Monica Sokolowski studied medical imaging, managed dental imaging centers and thought out-loud about the challenges of finding eyeglasses that fit each unique face perfectly.
Her current project in Custom 3D printed eyewear was born from her background in dental surgical guides and a desire to wear glasses that fit. She lives and works in Toronto, Canada.
Nora Toure: Monica, could you let us know about your background and what brought you into 3D printing in the first place?
Monica Sokolowski: I’m a medical radiation technologist, so I initially worked in a hospital setting acquiring images of patients through MRI and nuclear medicine. My husband (an oral radiologist) opened Canaray (an oral radiology practice) in November 2010 and once it started growing, I took over the management of the imaging at all of the locations. We realized that dentistry was transitioning from analog to digital, and decided to start producing CAD/CAM surgical guides in January 2012, based on 3D surface scans of dental models and 3D cone beam CT data.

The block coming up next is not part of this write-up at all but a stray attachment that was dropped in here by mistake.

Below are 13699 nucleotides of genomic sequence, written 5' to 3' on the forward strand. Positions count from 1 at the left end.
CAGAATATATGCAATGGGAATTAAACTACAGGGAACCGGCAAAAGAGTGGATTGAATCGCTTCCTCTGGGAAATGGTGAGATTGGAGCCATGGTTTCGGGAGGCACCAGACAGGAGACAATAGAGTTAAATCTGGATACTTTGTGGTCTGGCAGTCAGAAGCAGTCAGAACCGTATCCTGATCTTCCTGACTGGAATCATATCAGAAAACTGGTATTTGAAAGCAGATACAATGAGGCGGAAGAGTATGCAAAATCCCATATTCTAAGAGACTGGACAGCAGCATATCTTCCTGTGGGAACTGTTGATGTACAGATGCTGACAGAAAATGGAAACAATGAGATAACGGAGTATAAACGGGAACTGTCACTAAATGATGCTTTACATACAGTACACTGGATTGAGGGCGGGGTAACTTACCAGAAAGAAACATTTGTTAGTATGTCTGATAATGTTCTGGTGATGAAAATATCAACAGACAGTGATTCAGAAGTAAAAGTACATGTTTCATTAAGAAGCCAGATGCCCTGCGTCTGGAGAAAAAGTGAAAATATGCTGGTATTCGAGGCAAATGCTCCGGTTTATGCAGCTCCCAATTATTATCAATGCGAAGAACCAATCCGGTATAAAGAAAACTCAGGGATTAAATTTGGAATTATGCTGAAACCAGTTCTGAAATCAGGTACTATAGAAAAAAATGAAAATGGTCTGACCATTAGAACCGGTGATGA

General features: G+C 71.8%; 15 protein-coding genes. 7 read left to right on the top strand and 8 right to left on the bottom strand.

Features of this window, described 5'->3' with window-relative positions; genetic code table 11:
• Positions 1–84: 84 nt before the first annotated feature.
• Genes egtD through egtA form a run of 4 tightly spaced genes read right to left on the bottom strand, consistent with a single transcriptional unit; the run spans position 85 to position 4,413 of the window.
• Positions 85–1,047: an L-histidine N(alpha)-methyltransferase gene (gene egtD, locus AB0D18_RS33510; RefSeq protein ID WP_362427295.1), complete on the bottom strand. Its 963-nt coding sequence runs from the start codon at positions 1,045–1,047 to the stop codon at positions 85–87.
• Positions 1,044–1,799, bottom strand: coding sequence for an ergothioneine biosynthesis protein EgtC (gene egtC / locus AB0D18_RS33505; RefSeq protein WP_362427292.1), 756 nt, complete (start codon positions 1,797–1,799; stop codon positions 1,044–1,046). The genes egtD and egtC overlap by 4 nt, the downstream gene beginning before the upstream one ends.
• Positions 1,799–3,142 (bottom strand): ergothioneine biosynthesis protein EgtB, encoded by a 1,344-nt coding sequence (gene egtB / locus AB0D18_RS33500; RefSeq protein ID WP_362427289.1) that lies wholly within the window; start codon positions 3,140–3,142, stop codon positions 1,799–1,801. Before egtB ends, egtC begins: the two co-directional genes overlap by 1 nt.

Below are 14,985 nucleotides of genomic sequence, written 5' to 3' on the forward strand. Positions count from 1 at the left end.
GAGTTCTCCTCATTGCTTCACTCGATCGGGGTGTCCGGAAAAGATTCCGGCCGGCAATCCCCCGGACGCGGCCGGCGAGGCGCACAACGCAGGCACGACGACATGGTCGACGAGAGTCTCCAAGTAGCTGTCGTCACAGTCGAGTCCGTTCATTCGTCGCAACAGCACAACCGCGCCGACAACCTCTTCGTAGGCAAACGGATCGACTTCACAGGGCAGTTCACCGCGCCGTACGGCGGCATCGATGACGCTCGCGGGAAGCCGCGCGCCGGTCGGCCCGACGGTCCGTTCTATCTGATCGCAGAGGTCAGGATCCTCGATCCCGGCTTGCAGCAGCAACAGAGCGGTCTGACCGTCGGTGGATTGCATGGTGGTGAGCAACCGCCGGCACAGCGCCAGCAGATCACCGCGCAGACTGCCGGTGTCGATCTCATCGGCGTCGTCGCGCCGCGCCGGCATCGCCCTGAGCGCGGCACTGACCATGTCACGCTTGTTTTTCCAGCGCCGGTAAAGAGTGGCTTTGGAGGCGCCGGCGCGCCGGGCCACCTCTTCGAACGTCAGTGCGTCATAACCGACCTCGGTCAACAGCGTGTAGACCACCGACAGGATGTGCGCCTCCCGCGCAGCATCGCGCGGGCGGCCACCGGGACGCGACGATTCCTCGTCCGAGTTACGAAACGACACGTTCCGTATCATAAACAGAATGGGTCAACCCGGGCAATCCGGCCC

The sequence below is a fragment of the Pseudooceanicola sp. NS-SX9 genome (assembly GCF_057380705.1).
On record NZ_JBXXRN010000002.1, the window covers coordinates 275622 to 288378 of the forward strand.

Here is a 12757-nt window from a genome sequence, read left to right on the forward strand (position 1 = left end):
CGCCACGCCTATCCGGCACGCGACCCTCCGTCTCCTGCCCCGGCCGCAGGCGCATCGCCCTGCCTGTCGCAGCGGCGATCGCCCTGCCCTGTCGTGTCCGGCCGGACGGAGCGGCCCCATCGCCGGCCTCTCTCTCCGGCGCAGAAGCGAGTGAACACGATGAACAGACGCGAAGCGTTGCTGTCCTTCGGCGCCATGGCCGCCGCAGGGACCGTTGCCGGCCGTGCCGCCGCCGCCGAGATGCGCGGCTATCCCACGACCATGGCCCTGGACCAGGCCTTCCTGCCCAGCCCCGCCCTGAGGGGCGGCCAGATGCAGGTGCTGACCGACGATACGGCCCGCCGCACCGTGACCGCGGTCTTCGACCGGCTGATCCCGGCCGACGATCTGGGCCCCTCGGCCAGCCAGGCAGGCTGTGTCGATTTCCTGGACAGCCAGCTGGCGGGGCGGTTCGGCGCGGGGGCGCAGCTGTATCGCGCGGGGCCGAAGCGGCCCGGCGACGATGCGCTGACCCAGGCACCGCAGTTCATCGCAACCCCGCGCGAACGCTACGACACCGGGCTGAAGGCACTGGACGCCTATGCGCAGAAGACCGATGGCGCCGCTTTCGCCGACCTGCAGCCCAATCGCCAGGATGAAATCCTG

Eventually, we procured our first 3D printer, in order to eliminate several lab steps. At the time we were one of the first small companies to make the leap to 3D printed surgical guides to directly distribute to our customers. We lost money on probably every guide we made for the first 3 years, but the desire to keep learning and improving kept us going, I think…It was more about building a foundation for the future than a short term moneymaking gambit.
The field was young, our customers were forgiving, and we spent a lot of time fiddling with techniques and parameters (because online information was sparse at the time) until we established a workflow that consistently produced good results. From there, we slowly increased the numbers and types of printers in our lab.
An example of CAD models of a dental surgical guide (shown in white) on a surface scan of a dental arch (shown in blue). Both items would be 3D printed, but in different materials with properties pertinent to their function.
Read more at Women in 3D Printing